PHDs don’t feel quite prepared to go o straight from academia into industry, here is a half-way point. There are certain science and biotechnology companies work in patnership with academia to create industrial postdoc positions.
In recent years, postdoctoral opportunities in industry have been on the rise. Notorious for higher pay, access to greater resources, and providing a leg up for future industry positions, these positions offer many advantages over traditional academic postdocs. However, they are not for everyone; certain aspects are cause for caution. Timothy Allsopp heads up the bio-hub Neusentis, a part of Pfizer that delivers ‘new science therapeutics’, with a particular focus on pain, sensory disorders, channelopathies (disorders related to ion channels) and enabling stem cell technologies.
Industrial postdocs are excellent opportunities if your goal is to stay in industry, but depending on the postdoctoral program and company, returning to academia may be difficult. Academic scientists need quality publications during their postdoctoral training, and not every project in an industrial setting may be designed to do that. Xiaomo Jiang is currently doing her postdoc with Novartis, working in the Developmental Molecular Pathways Department, trying to understand the underlying signal mechanisms for specific diseases. For her, a postdoc in industry was a chance to try something new. “I didn’t know anything about industry and I wanted to learn.” She also applied to academic postdocs, and had the luxury of making a choice between those or this one in industry.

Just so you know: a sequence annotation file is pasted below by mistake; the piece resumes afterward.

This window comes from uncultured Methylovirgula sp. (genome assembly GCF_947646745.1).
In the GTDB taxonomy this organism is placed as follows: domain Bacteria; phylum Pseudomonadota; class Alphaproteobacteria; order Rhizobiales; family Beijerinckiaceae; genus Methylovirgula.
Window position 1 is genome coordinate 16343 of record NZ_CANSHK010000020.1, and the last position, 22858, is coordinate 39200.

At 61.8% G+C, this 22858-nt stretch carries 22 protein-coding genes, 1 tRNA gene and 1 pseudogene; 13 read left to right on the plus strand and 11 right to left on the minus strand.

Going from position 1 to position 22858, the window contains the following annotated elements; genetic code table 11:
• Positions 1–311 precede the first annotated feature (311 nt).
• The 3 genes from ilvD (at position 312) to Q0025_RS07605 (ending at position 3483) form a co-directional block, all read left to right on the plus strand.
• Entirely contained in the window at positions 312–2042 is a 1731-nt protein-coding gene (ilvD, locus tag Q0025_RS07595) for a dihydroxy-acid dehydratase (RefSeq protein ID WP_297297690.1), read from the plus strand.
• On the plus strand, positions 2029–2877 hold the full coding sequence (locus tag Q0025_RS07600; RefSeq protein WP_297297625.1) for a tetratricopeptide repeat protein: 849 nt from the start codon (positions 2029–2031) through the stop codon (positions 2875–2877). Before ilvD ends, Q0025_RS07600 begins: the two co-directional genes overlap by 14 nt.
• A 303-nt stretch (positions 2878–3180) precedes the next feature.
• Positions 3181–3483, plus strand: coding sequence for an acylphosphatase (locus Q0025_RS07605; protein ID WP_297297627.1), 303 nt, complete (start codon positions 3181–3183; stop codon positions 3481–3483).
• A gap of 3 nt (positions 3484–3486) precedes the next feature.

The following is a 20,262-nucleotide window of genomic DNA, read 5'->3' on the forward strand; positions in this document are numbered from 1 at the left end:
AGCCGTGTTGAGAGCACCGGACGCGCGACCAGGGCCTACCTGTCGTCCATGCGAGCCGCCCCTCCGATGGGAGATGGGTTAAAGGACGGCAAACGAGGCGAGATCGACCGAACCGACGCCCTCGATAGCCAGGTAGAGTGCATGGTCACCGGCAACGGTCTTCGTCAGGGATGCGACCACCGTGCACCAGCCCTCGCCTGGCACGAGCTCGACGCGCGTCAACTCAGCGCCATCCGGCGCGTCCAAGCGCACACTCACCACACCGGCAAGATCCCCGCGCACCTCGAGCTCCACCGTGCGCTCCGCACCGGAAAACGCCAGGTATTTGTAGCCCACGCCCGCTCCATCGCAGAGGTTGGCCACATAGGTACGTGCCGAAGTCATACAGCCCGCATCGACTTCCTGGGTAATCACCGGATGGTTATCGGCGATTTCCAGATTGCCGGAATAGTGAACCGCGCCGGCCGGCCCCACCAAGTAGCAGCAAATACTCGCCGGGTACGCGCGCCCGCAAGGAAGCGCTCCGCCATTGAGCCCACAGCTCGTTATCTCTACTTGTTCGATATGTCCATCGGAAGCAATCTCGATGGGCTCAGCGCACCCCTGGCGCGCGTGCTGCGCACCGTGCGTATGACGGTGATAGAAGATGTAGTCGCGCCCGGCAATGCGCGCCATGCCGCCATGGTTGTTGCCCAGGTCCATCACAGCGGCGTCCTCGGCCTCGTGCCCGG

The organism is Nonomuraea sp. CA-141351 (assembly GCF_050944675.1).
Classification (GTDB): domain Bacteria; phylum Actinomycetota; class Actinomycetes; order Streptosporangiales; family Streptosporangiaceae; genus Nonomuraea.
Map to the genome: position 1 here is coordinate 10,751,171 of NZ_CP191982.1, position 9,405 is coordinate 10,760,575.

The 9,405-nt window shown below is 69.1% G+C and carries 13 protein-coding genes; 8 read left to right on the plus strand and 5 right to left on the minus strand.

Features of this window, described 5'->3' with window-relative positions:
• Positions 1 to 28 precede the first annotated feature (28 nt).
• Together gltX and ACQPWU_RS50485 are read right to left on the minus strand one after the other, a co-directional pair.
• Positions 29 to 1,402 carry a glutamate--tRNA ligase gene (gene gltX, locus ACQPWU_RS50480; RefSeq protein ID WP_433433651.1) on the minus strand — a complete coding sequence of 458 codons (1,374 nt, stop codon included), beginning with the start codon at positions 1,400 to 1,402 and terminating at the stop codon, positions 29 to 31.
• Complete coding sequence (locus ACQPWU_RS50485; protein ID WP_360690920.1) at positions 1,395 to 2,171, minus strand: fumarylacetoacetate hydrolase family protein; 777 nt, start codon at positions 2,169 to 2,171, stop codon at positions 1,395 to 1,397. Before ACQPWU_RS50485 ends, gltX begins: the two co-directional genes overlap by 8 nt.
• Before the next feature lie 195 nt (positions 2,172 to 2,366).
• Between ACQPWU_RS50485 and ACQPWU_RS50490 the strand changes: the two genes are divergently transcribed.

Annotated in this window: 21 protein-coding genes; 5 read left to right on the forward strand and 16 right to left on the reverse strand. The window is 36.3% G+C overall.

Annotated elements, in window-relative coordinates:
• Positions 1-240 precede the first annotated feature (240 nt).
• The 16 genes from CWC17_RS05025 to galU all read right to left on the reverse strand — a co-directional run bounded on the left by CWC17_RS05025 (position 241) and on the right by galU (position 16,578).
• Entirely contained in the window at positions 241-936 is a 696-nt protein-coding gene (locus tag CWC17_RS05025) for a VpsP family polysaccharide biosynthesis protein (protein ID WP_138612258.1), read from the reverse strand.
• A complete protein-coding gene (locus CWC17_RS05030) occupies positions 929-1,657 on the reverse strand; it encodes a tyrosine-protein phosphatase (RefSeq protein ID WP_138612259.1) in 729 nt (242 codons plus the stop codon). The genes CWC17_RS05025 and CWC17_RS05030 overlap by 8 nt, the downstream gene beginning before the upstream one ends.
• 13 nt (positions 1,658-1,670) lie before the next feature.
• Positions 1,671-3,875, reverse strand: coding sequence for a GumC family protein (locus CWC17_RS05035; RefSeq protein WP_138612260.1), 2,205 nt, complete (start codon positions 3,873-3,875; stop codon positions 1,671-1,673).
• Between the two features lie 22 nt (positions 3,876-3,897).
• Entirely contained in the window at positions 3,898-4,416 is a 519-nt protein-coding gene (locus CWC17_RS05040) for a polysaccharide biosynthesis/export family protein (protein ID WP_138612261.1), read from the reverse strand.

Postdoctoral training program is designed to provide a strong research foundation that will lead to tomorrow’s innovative new biological therapies for major human diseases.